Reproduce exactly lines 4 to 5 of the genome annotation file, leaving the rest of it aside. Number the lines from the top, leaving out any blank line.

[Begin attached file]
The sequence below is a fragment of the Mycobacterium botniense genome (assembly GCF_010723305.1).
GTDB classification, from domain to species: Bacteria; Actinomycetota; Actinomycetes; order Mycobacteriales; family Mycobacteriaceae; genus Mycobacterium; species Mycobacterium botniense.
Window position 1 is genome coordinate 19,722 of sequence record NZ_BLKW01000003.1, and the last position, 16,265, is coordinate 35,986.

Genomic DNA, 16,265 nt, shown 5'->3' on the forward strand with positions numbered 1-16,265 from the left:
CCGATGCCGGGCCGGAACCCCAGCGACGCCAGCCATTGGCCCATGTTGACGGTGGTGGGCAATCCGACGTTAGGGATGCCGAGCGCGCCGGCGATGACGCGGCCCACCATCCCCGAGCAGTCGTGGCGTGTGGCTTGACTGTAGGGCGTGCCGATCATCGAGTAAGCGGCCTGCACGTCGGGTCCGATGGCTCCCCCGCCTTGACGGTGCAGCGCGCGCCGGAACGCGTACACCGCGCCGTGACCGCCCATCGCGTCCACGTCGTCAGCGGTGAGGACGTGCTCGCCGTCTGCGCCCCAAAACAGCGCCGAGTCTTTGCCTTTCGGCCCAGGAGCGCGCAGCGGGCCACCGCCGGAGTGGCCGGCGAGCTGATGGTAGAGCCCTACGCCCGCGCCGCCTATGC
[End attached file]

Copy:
Genomic DNA, 16,265 nt, shown 5'->3' on the forward strand with positions numbered 1-16,265 from the left:
CCGATGCCGGGCCGGAACCCCAGCGACGCCAGCCATTGGCCCATGTTGACGGTGGTGGGCAATCCGACGTTAGGGATGCCGAGCGCGCCGGCGATGACGCGGCCCACCATCCCCGAGCAGTCGTGGCGTGTGGCTTGACTGTAGGGCGTGCCGATCATCGAGTAAGCGGCCTGCACGTCGGGTCCGATGGCTCCCCCGCCTTGACGGTGCAGCGCGCGCCGGAACGCGTACACCGCGCCGTGACCGCCCATCGCGTCCACGTCGTCAGCGGTGAGGACGTGCTCGCCGTCTGCGCCCCAAAACAGCGCCGAGTCTTTGCCTTTCGGCCCAGGAGCGCGCAGCGGGCCACCGCCGGAGTGGCCGGCGAGCTGATGGTAGAGCCCTACGCCCGCGCCGCCTATGC